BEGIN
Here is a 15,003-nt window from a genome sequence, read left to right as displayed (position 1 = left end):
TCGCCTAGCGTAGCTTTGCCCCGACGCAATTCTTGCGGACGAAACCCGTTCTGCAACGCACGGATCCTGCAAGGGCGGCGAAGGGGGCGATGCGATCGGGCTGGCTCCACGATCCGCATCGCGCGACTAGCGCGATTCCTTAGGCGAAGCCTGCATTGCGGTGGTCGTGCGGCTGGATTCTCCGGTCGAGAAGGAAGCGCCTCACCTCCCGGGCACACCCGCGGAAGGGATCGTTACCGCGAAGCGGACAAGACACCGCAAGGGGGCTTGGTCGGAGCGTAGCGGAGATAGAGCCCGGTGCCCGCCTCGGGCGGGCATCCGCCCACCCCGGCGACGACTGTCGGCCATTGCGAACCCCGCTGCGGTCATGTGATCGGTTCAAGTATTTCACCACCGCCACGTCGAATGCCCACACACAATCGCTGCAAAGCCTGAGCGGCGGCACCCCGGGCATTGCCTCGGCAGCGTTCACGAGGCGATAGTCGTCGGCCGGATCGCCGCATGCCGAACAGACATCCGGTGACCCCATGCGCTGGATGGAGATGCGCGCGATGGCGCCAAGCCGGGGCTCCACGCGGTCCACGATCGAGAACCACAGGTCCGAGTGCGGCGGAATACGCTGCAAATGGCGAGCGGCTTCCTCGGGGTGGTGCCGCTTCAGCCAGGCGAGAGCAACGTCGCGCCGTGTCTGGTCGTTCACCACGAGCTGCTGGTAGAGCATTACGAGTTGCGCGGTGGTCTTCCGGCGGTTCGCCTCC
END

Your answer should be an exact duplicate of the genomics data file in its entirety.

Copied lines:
Here is a 15,003-nt window from a genome sequence, read left to right as displayed (position 1 = left end):
TCGCCTAGCGTAGCTTTGCCCCGACGCAATTCTTGCGGACGAAACCCGTTCTGCAACGCACGGATCCTGCAAGGGCGGCGAAGGGGGCGATGCGATCGGGCTGGCTCCACGATCCGCATCGCGCGACTAGCGCGATTCCTTAGGCGAAGCCTGCATTGCGGTGGTCGTGCGGCTGGATTCTCCGGTCGAGAAGGAAGCGCCTCACCTCCCGGGCACACCCGCGGAAGGGATCGTTACCGCGAAGCGGACAAGACACCGCAAGGGGGCTTGGTCGGAGCGTAGCGGAGATAGAGCCCGGTGCCCGCCTCGGGCGGGCATCCGCCCACCCCGGCGACGACTGTCGGCCATTGCGAACCCCGCTGCGGTCATGTGATCGGTTCAAGTATTTCACCACCGCCACGTCGAATGCCCACACACAATCGCTGCAAAGCCTGAGCGGCGGCACCCCGGGCATTGCCTCGGCAGCGTTCACGAGGCGATAGTCGTCGGCCGGATCGCCGCATGCCGAACAGACATCCGGTGACCCCATGCGCTGGATGGAGATGCGCGCGATGGCGCCAAGCCGGGGCTCCACGCGGTCCACGATCGAGAACCACAGGTCCGAGTGCGGCGGAATACGCTGCAAATGGCGAGCGGCTTCCTCGGGGTGGTGCCGCTTCAGCCAGGCGAGAGCAACGTCGCGCCGTGTCTGGTCGTTCACCACGAGCTGCTGGTAGAGCATTACGAGTTGCGCGGTGGTCTTCCGGCGGTTCGCCTCC